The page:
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I’ll tell you what poverty looks like

Readers' letters | Published:

I hope many people read

Now aged 92, an invalid living alone these past 10 years. I was the second of three children born into a poor family living in a country village in another county. My father had been a casualty at The Battle of the Somme 1916 and taken prisoner. Still suffering afterwards from the effect of shrapnel to his head, he stood little chance of worthwhile employment afterwards and had to be content as a railway porter with a take-home pay hardly sufficient for his growing family.

He died in 1934 leaving my mother with a widow’s pension and her three children, then aged nine, seven (myself) and three. There was no such thing as social benefits in those days, whether deserving or otherwise, and no food banks.

Obliged through circumstances to earn my keep and leave school at 14, life was hard, as you can imagine.

TV programmes have shown some families on benefits; puffing away, boozing, and with their hands out food banks and lounging about at home looking at large screen TVs.

I met my future wife in 1950, like myself from a working class family. We didn’t have children immediately in order to qualify for a council house. Instead we opted for a mortgage on a small terraced house by Barking, instead of enjoying luxuries we couldn’t afford. Yes we had our children spaced over nine years when we felt we could afford to do so.

I worked hard, gained promotion and only cleared paying my mortgage when aged 65 and started to relax. We gave our children the opportunity to extend their education and they in turn, rewarded us with gaining degrees in their chosen professions.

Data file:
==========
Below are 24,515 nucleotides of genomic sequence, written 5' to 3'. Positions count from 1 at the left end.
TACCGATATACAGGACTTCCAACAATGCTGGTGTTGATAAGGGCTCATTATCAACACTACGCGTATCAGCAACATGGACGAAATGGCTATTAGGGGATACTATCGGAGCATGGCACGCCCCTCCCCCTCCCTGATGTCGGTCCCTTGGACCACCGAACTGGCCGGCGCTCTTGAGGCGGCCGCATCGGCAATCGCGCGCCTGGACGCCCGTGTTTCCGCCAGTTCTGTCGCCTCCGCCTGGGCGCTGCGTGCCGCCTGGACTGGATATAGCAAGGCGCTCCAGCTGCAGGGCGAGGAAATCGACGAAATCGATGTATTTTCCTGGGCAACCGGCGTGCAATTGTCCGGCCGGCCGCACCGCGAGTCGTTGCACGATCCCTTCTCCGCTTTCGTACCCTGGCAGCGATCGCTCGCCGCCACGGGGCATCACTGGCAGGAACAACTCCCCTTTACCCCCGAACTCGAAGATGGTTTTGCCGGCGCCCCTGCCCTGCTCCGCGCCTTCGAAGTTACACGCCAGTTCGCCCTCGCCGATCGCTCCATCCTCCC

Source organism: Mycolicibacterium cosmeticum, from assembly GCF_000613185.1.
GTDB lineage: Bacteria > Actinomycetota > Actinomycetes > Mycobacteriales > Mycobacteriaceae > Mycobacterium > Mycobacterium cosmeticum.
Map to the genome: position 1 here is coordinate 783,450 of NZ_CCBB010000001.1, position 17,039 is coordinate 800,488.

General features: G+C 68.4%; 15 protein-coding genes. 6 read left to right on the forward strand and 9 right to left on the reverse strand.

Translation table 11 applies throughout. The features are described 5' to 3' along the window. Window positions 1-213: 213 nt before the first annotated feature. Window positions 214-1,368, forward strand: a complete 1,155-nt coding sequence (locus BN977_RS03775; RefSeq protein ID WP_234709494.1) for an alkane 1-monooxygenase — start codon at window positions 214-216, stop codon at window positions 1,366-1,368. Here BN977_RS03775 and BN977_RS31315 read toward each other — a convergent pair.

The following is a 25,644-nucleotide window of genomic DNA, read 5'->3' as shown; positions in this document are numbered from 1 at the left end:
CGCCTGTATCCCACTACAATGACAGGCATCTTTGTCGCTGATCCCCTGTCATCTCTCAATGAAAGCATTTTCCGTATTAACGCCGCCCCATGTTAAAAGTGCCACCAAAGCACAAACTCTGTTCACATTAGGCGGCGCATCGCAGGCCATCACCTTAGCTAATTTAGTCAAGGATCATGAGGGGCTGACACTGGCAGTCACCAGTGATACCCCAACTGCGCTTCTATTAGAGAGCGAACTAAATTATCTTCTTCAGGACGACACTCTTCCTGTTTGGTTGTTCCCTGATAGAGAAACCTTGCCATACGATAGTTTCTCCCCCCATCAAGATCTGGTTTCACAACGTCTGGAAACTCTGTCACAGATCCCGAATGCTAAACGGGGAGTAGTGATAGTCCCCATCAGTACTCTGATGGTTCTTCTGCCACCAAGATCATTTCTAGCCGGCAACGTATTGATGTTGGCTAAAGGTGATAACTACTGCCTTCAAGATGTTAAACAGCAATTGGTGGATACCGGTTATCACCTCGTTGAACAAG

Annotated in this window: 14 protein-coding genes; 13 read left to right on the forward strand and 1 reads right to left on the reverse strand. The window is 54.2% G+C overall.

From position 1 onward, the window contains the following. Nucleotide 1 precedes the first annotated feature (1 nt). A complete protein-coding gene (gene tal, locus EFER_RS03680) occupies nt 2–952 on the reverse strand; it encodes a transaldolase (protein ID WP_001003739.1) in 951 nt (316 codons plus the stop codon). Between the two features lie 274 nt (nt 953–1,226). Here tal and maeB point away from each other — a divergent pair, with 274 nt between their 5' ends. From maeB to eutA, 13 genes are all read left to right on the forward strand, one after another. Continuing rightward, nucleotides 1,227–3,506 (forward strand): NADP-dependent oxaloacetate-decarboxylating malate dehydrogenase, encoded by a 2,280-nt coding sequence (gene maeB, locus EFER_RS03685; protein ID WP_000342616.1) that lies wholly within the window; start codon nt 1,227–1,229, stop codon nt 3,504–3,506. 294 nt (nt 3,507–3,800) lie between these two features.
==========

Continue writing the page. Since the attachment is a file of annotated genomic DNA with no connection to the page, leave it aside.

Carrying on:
My dear wife became an invalid at the turn of the century and sadly died 10 years ago. Since when I have been fortunate in having my two daughters living locally and despite their own family responsibilities and busy lifestyles, never let a day pass without either visiting or by telephone, to make sure I’m OK.

I have had numerous surgical operations but borrowed or scrounged from no-one. I do not have computers, use websites or email or suchlike, not even a mobile phone, and my driving licence was taken from me three years ago on medical grounds.

But I have a bungalow, the sound of birds and my memories of when I was younger and fitter, leading walks for the local Phoenix Club and National Trust. Nowadays I am totally dependent on invalid aids to make one step forward.

Name and address supplied

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